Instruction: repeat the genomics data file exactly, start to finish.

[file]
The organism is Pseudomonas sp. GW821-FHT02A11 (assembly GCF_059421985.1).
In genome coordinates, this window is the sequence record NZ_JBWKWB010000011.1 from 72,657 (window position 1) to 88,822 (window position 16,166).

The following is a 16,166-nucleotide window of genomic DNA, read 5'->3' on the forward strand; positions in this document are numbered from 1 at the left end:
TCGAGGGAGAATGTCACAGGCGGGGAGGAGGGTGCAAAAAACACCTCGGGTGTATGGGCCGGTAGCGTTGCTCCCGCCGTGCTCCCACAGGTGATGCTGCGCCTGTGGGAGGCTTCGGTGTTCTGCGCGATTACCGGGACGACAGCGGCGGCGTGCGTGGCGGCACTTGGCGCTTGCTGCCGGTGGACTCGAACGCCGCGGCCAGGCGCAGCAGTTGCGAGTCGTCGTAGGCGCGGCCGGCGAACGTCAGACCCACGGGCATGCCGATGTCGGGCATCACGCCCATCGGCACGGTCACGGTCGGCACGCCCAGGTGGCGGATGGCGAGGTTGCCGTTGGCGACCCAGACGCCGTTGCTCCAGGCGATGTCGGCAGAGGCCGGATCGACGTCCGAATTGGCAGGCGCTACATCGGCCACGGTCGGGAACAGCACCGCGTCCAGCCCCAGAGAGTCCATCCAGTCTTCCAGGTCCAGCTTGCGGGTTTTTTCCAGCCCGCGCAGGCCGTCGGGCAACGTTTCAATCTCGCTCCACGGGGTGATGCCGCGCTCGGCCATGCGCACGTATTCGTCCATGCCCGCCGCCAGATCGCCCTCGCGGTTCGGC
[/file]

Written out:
The organism is Pseudomonas sp. GW821-FHT02A11 (assembly GCF_059421985.1).
In genome coordinates, this window is the sequence record NZ_JBWKWB010000011.1 from 72,657 (window position 1) to 88,822 (window position 16,166).

The following is a 16,166-nucleotide window of genomic DNA, read 5'->3' on the forward strand; positions in this document are numbered from 1 at the left end:
TCGAGGGAGAATGTCACAGGCGGGGAGGAGGGTGCAAAAAACACCTCGGGTGTATGGGCCGGTAGCGTTGCTCCCGCCGTGCTCCCACAGGTGATGCTGCGCCTGTGGGAGGCTTCGGTGTTCTGCGCGATTACCGGGACGACAGCGGCGGCGTGCGTGGCGGCACTTGGCGCTTGCTGCCGGTGGACTCGAACGCCGCGGCCAGGCGCAGCAGTTGCGAGTCGTCGTAGGCGCGGCCGGCGAACGTCAGACCCACGGGCATGCCGATGTCGGGCATCACGCCCATCGGCACGGTCACGGTCGGCACGCCCAGGTGGCGGATGGCGAGGTTGCCGTTGGCGACCCAGACGCCGTTGCTCCAGGCGATGTCGGCAGAGGCCGGATCGACGTCCGAATTGGCAGGCGCTACATCGGCCACGGTCGGGAACAGCACCGCGTCCAGCCCCAGAGAGTCCATCCAGTCTTCCAGGTCCAGCTTGCGGGTTTTTTCCAGCCCGCGCAGGCCGTCGGGCAACGTTTCAATCTCGCTCCACGGGGTGATGCCGCGCTCGGCCATGCGCACGTATTCGTCCATGCCCGCCGCCAGATCGCCCTCGCGGTTCGGC